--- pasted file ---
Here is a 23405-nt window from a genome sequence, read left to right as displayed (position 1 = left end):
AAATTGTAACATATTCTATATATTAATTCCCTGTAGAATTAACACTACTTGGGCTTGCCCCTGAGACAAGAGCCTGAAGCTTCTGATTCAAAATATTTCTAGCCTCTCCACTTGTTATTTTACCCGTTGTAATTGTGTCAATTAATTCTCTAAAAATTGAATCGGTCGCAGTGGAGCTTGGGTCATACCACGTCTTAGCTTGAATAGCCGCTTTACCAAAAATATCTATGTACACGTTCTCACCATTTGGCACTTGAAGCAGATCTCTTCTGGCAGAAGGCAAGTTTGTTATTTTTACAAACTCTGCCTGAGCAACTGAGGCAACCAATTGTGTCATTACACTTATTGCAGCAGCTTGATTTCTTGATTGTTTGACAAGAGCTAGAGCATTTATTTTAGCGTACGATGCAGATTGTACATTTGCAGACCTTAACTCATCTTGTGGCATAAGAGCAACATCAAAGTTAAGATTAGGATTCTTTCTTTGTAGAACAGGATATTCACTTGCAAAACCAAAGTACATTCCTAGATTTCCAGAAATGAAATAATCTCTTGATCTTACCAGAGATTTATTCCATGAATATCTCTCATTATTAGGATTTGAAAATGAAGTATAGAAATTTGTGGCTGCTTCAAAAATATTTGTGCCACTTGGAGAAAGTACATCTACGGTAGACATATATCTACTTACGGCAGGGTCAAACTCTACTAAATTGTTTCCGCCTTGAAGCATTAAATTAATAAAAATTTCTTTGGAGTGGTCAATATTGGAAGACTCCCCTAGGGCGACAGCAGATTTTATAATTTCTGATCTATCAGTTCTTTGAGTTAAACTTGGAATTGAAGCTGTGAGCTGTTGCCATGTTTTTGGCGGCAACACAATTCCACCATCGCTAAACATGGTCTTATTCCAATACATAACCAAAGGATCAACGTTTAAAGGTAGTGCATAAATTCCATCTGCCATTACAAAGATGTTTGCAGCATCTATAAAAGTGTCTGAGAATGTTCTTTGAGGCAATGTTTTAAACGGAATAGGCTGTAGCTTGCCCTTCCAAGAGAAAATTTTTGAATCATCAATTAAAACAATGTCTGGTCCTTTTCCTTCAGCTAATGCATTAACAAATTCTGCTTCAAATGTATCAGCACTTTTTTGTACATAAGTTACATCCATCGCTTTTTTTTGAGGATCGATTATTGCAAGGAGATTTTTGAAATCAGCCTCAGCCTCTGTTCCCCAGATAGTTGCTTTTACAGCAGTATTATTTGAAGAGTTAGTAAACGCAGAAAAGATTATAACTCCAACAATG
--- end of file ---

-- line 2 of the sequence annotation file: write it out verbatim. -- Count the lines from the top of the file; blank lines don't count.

AAATTGTAACATATTCTATATATTAATTCCCTGTAGAATTAACACTACTTGGGCTTGCCCCTGAGACAAGAGCCTGAAGCTTCTGATTCAAAATATTTCTAGCCTCTCCACTTGTTATTTTACCCGTTGTAATTGTGTCAATTAATTCTCTAAAAATTGAATCGGTCGCAGTGGAGCTTGGGTCATACCACGTCTTAGCTTGAATAGCCGCTTTACCAAAAATATCTATGTACACGTTCTCACCATTTGGCACTTGAAGCAGATCTCTTCTGGCAGAAGGCAAGTTTGTTATTTTTACAAACTCTGCCTGAGCAACTGAGGCAACCAATTGTGTCATTACACTTATTGCAGCAGCTTGATTTCTTGATTGTTTGACAAGAGCTAGAGCATTTATTTTAGCGTACGATGCAGATTGTACATTTGCAGACCTTAACTCATCTTGTGGCATAAGAGCAACATCAAAGTTAAGATTAGGATTCTTTCTTTGTAGAACAGGATATTCACTTGCAAAACCAAAGTACATTCCTAGATTTCCAGAAATGAAATAATCTCTTGATCTTACCAGAGATTTATTCCATGAATATCTCTCATTATTAGGATTTGAAAATGAAGTATAGAAATTTGTGGCTGCTTCAAAAATATTTGTGCCACTTGGAGAAAGTACATCTACGGTAGACATATATCTACTTACGGCAGGGTCAAACTCTACTAAATTGTTTCCGCCTTGAAGCATTAAATTAATAAAAATTTCTTTGGAGTGGTCAATATTGGAAGACTCCCCTAGGGCGACAGCAGATTTTATAATTTCTGATCTATCAGTTCTTTGAGTTAAACTTGGAATTGAAGCTGTGAGCTGTTGCCATGTTTTTGGCGGCAACACAATTCCACCATCGCTAAACATGGTCTTATTCCAATACATAACCAAAGGATCAACGTTTAAAGGTAGTGCATAAATTCCATCTGCCATTACAAAGATGTTTGCAGCATCTATAAAAGTGTCTGAGAATGTTCTTTGAGGCAATGTTTTAAACGGAATAGGCTGTAGCTTGCCCTTCCAAGAGAAAATTTTTGAATCATCAATTAAAACAATGTCTGGTCCTTTTCCTTCAGCTAATGCATTAACAAATTCTGCTTCAAATGTATCAGCACTTTTTTGTACATAAGTTACATCCATCGCTTTTTTTTGAGGATCGATTATTGCAAGGAGATTTTTGAAATCAGCCTCAGCCTCTGTTCCCCAGATAGTTGCTTTTACAGCAGTATTATTTGAAGAGTTAGTAAACGCAGAAAAGATTATAACTCCAACAATG